Background In 2007 the Royal College of Obstetricians and Gynaecologists (RCOG) recommended that women with genital tract trauma sustained during vaginal birth should undergo a systematic assessment including a rectal examination to assess the severity of damage prior to suturing.
Objectives To evaluate the impact of RCOG guidance on the proportion of women receiving a systematic examination prior to suturing of genital tract trauma and assess the proportion of severe perineal trauma identified.
Methods A random sample of obstetric records were reviewed for the three years before (2004-2006) and following College guidance (2008-2010) to determine the proportion of women with second degree tears who had undergone a pre-repair systematic examination. Prospectively collected data on all third and fourth degree tears were examined within the study years.
Results From 2004 to 2006, 3% of women had documented evidence of a pre-repair systematic assessment, this increased to 33% between 2008 and 2010. Third degree tears were identified in 1% (189/13,880) of women between 2004 and 2006 and 2% (345/14,654) between 2008 and 2010. The rate of fourth degree tears was unchanged (0.1%).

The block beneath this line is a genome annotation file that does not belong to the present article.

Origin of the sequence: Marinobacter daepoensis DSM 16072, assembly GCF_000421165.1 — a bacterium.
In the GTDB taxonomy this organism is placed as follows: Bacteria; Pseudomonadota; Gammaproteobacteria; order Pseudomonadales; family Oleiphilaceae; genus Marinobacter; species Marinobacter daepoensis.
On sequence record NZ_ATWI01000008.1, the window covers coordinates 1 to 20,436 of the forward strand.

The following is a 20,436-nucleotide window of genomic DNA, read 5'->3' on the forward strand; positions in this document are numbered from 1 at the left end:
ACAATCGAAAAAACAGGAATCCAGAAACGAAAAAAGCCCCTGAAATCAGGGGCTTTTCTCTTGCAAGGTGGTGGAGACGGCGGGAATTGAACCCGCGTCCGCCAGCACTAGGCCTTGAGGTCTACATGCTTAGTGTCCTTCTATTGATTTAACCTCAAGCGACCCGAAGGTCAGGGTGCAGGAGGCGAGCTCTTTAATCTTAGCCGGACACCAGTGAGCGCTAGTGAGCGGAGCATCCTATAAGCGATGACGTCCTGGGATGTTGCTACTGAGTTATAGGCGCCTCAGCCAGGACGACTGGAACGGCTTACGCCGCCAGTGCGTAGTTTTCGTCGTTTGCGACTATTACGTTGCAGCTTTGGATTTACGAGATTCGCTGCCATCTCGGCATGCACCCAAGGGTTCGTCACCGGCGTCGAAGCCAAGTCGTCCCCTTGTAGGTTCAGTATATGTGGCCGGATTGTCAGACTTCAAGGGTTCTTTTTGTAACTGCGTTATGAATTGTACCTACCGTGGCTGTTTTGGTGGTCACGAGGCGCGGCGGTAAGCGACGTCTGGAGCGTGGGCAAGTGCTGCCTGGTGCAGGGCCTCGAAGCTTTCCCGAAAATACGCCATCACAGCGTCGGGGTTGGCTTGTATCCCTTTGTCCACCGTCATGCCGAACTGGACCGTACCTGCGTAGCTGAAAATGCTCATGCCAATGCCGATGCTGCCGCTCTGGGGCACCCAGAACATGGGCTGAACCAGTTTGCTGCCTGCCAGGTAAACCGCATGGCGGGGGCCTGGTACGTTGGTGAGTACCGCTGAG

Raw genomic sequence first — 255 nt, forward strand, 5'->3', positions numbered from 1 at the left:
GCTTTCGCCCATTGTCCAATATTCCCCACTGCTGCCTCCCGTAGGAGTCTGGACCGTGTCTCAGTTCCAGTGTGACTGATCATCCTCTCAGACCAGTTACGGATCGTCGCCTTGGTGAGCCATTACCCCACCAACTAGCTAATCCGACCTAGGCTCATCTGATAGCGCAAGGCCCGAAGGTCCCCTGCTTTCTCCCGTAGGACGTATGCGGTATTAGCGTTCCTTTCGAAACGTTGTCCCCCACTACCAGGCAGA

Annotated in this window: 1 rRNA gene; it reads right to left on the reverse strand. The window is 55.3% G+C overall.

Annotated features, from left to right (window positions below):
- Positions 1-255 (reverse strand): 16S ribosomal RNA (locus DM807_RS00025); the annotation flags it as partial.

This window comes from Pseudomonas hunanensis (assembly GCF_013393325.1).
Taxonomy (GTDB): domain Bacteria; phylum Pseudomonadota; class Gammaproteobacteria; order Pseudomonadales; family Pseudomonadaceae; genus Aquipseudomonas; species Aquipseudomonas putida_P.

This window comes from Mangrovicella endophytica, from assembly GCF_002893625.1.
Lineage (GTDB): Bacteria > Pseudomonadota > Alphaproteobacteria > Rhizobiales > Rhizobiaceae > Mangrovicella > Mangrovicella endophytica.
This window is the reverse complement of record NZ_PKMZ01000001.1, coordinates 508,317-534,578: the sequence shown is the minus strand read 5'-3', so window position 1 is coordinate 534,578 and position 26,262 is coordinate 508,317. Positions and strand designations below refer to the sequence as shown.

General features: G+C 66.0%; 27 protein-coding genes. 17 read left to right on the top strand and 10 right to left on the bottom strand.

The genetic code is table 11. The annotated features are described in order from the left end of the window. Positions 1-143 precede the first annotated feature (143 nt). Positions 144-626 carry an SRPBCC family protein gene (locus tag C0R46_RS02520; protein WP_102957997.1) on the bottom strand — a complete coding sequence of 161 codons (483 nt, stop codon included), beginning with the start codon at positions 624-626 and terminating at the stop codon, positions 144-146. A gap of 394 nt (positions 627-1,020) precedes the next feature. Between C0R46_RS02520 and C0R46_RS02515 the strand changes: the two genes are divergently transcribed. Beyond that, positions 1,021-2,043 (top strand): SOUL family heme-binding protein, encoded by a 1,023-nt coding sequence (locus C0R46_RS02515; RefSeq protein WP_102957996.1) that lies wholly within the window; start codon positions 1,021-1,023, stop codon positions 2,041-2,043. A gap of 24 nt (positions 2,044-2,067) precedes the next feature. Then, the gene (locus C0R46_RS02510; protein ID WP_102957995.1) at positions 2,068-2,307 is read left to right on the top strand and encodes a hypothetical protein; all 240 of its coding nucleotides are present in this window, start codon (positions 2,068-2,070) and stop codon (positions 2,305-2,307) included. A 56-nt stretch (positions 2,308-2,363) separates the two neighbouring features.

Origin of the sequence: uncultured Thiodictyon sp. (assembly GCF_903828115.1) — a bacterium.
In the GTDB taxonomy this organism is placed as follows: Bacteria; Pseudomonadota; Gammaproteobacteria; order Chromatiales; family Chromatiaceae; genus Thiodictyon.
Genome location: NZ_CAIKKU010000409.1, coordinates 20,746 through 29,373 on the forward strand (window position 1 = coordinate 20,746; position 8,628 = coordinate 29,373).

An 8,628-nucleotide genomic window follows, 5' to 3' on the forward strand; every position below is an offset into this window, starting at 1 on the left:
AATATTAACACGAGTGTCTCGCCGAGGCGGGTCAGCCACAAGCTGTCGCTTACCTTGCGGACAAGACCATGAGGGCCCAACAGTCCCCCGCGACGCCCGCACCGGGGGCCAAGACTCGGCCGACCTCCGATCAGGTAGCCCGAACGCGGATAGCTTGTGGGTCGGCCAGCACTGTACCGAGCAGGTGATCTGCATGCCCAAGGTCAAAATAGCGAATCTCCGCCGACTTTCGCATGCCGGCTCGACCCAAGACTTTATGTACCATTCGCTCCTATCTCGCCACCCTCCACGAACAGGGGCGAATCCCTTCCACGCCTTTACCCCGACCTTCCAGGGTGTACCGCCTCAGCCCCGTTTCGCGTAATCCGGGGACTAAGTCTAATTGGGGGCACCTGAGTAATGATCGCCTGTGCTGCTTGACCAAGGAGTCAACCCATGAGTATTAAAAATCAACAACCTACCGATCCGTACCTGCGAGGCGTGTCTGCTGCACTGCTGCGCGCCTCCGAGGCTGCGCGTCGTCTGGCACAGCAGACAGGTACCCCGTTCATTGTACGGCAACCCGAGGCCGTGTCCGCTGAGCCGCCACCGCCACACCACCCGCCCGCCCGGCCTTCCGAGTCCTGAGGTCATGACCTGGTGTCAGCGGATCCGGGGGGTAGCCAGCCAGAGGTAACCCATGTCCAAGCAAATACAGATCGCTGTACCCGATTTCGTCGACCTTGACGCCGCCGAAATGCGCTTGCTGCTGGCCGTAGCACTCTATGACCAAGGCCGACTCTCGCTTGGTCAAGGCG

Conclusions RCOG guidance on pre-repair examination led to an increase in the proportion of women undergoing a pre-repair systematic assessment including rectal examination, this was associated with doubling of the proportion of severe perineal trauma identified. Work to increase the rate of documented pre-repair systematic examination may increase the identification of severe trauma further.
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